But most of Tobin's remarks dealt with the organization's mantra of keeping the Bengals' roster together by signing their own in free agency. He admitted it's a bigger challenge this year because eight starters and regulars are set to be free in 11 days and that includes starting wide receiver Marvin Jones, slot receiver Mohamed Sanu, and backup wide receiver Brandon Tate, all who had TD catches last season.

Tobin invoked the name of Bengals defensive end Michael Johnson and he could have channeled former Bengals wide receiver T.J. Houshmandzadeh as players that felt it was beneficial to stay with their original team after disappointing free-agent forays. The Bengals also prefer to keep players they develop.

"We've got some uncertainty there," Tobin said of the receivers. "We felt good about our group during the year but we've got three guys that are up and we want to get them back . . . We always think it's better for the player to go, if all things are equal, back to where he's had some success. We always believe in our philosophy, which is draft, develop and retain . . .  We're going to spend our resources on the known quantities that we've developed and we know how they fit with our club and we know they're backgrounds and their personalities."

 And Tobin said the Bengals have the wherewithal to make a run at the retention part of it because the husband-wife salary cap team of Katie and Troy Blackburn has them operating with less than $200,000 of dead money, according to

 "It's always a challenge because it's a two-way street. The players have to want to come back and you've got to have enough room under the cap," Tobin said. "Katie and Troy have done a fantastic job keeping us in a position to retain guys. We're very low on dead money. We don't have a lot of pending issues with lack of cap room. We're not cutting guys for the wrong reasons. So, we're in a position, a very good position, and it's because of the management that we've had with our contracts going through this point."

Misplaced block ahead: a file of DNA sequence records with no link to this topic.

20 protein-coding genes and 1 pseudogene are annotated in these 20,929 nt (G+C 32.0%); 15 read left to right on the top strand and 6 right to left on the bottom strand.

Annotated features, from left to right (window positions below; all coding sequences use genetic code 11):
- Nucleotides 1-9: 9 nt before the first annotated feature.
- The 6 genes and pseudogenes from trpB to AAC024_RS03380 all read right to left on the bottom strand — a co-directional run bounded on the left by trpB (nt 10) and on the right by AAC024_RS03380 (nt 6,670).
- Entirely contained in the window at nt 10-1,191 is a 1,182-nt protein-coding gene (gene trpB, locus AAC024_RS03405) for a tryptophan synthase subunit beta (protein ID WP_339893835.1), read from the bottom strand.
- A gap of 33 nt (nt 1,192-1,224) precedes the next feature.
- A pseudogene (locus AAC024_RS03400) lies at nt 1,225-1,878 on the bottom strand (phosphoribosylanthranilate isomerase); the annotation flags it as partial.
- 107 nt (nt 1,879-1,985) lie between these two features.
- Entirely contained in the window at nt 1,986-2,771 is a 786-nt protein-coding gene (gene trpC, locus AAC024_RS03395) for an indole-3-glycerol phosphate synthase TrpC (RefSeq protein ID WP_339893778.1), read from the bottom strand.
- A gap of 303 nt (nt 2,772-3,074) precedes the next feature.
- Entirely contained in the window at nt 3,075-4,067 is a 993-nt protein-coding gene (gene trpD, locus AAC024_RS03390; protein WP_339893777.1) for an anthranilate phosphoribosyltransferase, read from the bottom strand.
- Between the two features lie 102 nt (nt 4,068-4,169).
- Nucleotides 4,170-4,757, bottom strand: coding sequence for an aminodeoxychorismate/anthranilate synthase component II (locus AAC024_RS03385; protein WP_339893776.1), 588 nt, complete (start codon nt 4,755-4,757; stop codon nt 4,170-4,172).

Tobin, who negotiates some of the deals, is part of the free-agency operation but his main concern is the draft. He has organized and streamlined the process effectively enough to help shepherd the Bengals through their most successful run ever.

And while Tobin's system of cross-checking has pretty much paralleled the rise of the Bengals' drafts, maybe his most effective contribution has been the building of a consensus board that has ruled the day.

The basic principle of Tobin's draft room is not to fill a need with a player that doesn't match the value of the pick. With so many potential holes via free agency at receiver and safety, the board may get its biggest test yet if the Bengals are mesmerized by need rather than value.    

"I hope it's not going to be tough for us to stick to the board. It's been good to us. So I think we'll do that," Tobin said. "Within similar talented players, we'll probably take the one that fits us the best, the position that fits us the best. But we're not going to drop down a level or two levels just to satisfy a positional need and ignore the one or two or three guys that are still sitting there that we know are really quality players and better players."

And Tobin couldn't wait to go back to the board. He had to laugh when asked if all gets is 15 minutes of fame.

"I hope so," he said. "I hope I can go back to my hole and start watching tape again."

This gallery features photos of current Bengals players at past NFL Combines